Statesboro police officers will now carry the opioid-blocking drug naloxone in a nasal spray to administer to people who overdose on opioids such as heroin, oxycodone and fentanyl.
One shift of the Statesboro Police Department’s officers completed a brief training session Thursday afternoon on how to handle the potentially lifesaving antidote, and the rest are scheduled for sessions Friday and Saturday. The department purchased 76 naloxone kits with a $2,850 grant from the Medical Association of Georgia Foundation at no cost to the city.
The department will be the 107th law enforcement agency in Georgia to start carrying naloxone, SPD Chief Mike Broadhead told City Council earlier this week.
“The wonderful thing about this drug is that when people are suffering from opioid-based overdoses, and that includes heroin and fentanyl and oxycodone, which are all becoming very popular drugs of abuse, it can immediately counter the effects of those drugs and literally save people’s lives,” Broadhead said.
Naloxone, commonly known by the brand name Narcan, is also available in injectable forms, but the nasal spray has been widely promoted for emergency use by law enforcement officers in response to a national epidemic of opioid abuse.
Broadhead said the drug is very safe to administer in this form because officers will not have to use auto-interjectors or handle needles. It will be used when officers find or are dispatched to where someone is suspected of being “in the immediate throes of dying from an opioid overdose,” he said.
The antidote drug, he said, has no effect on people who are not suffering from an opioid overdose. It potentially could also be used to protect officers who are exposed to opioid drugs because some can be absorbed through the skin, he added.
Opioid deaths here
“I think people would be surprised, but we have had overdoses of opioids here, just fairly recently,” Mayor Jan Moore commented.
Three fatal opioid overdoses have been reported in Statesboro this year, two of them in the past three months.
“We suspect that those are fentanyl-laced. Fentanyl is an incredibly dangerous drug,” Broadhead said.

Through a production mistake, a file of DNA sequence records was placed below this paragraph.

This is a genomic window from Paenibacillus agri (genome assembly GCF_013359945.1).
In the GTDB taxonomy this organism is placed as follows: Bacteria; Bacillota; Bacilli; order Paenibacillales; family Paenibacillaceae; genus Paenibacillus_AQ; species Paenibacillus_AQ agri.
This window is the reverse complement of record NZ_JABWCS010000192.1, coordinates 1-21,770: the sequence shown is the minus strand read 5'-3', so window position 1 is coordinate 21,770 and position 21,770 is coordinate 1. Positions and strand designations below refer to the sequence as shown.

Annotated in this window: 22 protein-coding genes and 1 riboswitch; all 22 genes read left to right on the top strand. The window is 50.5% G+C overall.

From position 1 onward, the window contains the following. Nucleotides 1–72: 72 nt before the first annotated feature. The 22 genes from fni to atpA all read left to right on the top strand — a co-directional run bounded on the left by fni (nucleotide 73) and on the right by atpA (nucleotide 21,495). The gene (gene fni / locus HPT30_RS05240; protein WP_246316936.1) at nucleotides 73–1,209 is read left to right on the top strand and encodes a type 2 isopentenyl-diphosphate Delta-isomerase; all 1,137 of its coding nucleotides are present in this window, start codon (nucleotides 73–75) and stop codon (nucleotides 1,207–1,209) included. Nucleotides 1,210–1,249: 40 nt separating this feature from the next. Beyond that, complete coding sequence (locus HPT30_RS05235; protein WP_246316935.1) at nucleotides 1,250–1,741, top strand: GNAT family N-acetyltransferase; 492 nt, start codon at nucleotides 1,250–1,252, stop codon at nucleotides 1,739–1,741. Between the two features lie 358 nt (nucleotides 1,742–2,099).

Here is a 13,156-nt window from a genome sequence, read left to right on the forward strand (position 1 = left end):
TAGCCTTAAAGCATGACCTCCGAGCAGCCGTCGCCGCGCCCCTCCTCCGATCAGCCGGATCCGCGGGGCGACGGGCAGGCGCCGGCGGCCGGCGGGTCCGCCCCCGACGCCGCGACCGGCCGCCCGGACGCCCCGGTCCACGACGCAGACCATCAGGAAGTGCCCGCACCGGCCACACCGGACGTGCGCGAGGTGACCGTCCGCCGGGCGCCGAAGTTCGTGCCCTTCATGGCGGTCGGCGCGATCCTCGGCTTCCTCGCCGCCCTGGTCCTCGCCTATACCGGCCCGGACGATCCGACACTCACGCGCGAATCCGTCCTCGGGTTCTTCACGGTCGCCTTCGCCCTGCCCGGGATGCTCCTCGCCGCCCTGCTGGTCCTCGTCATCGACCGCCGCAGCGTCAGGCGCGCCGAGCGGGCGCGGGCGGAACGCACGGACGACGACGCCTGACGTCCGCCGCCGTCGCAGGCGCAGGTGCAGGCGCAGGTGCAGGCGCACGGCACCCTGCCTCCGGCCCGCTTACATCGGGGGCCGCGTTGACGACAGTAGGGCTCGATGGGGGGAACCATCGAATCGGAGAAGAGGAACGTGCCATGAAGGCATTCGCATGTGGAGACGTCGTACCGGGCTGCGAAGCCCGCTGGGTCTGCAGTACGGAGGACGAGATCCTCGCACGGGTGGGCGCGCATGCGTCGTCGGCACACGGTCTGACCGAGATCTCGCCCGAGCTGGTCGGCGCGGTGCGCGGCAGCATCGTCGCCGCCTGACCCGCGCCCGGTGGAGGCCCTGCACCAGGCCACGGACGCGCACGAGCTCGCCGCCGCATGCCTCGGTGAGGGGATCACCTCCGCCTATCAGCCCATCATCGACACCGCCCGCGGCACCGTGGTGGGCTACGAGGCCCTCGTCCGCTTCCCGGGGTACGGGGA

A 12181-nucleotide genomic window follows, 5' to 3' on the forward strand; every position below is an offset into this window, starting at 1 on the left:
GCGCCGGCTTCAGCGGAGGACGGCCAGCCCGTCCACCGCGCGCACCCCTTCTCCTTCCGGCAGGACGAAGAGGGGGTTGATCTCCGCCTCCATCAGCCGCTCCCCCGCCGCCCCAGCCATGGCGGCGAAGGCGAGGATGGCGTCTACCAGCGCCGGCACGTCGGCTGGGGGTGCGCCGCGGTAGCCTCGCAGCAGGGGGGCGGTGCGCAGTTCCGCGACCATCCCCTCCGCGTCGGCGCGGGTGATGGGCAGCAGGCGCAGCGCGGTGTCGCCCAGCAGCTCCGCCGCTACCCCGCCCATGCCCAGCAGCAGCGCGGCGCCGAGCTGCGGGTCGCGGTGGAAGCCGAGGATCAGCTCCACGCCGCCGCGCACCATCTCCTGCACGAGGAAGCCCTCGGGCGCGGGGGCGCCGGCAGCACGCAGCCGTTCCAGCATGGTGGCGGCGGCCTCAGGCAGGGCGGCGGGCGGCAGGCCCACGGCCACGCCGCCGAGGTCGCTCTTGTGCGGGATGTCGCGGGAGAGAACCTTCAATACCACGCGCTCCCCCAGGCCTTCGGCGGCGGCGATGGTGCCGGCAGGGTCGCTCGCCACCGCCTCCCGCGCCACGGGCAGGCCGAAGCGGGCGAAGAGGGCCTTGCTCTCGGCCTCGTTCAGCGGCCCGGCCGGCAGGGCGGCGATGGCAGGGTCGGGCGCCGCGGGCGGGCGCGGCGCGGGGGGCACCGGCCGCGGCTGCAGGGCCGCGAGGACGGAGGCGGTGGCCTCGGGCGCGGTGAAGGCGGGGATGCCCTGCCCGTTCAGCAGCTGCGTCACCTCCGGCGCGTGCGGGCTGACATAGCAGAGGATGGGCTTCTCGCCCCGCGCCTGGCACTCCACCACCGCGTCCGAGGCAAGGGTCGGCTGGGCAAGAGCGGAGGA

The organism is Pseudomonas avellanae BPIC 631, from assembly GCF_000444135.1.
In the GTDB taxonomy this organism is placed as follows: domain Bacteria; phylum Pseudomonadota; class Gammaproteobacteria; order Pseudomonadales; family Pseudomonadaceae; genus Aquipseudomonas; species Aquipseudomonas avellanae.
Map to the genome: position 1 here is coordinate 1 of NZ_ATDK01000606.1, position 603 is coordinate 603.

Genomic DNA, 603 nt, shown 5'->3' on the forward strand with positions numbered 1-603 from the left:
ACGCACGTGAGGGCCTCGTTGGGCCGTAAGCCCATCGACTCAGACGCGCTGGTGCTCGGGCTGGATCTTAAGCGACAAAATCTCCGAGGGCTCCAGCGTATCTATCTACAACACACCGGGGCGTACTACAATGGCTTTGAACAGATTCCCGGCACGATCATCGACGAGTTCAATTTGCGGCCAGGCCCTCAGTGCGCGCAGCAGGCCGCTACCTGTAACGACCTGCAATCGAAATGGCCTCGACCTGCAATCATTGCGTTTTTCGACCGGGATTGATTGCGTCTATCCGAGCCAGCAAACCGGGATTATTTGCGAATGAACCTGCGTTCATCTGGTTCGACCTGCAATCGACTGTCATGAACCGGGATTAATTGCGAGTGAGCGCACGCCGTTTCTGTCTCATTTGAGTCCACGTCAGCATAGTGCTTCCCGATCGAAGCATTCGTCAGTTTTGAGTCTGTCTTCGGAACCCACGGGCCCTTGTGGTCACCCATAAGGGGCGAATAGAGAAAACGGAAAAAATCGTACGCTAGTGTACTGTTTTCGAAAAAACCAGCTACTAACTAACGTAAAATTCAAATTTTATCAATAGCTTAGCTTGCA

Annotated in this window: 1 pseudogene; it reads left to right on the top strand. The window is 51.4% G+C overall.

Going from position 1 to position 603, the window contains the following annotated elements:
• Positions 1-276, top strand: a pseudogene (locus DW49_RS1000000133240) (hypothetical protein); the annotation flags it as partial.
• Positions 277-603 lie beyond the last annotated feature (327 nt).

In the most recent fatal incident, in early June, “an individual in our community had imported a bunch of raw material, we think from the Far East, which is still at the lab being tested, but it was clearly an opioid-based substance,” the police chief told City Council.
The man who died had a pill-making device and was crushing the raw material into pill form for sale when he ingested some of the drug and died, Broadhead said.
Police did not arrive on the scene in time to have saved any of the three recent overdose victims with naloxone, he said.
“But the potential obviously is there,” he said, adding that naloxone was previously reserved for use by Emergency Medical Service personnel but that police sometimes arrive first.
As officers heard in Thursday afternoon’s training session conducted by Statesboro police Sgt. Andrew Samples, a state law shields first-responders who administer the drug in a good-faith effort to help someone. They also heard that they should complete a Project DAN report anytime a kit is used, as well as note its use in their incident report, and turn over any empty kits to medical personnel when they arrive on the scene.
DAN stands for “Deaths Avoided by Naloxone.” Through Project DAN, the Medical Association of Georgia Foundation has provided grants for Narcan nasal spray kits to 80 agencies in the state, said Fred Jones, a foundation staff director who works with the project. Almost all are police and sheriffs’ departments, but two or three fire departments have also received grants, he said.
The foundation, whose board is made up of physicians, launched Project DAN in 2015 as an offshoot of the organization’s “Think About It” Campaign to combat prescription drug abuse. Project DAN has put almost 4,600 doses of the nasal spray into the hands of first-responders, and the reports filed when kits are used help track the number of lives saved, Jones said.
“I think there are probably more uses out there that we don’t know about, but I can tell you we do know that at least 52 lives have been saved in Georgia through the use of the Narcan nasal spray that was acquired through one of our grants,” Jones said on Thursday.
So far, the Bulloch County Sheriff’s Office has not joined the increasing number of police agencies equipped with naloxone. But the department’s leadership is looking into it.
“Not yet, but we’re going to start looking into how we can get that for our people also,” said Sheriff’s Office Capt. Todd Hutchens.
Police dogs often are the first to find illegal drugs, especially during vehicle searches. So the Sheriff’s Office already has a supply of a veterinary form of naloxone to protect its K9 officers in case they ingest or inhale opioids, Hutchens said.
Herald reporter Al Hackle may be reached at (912) 489-9458.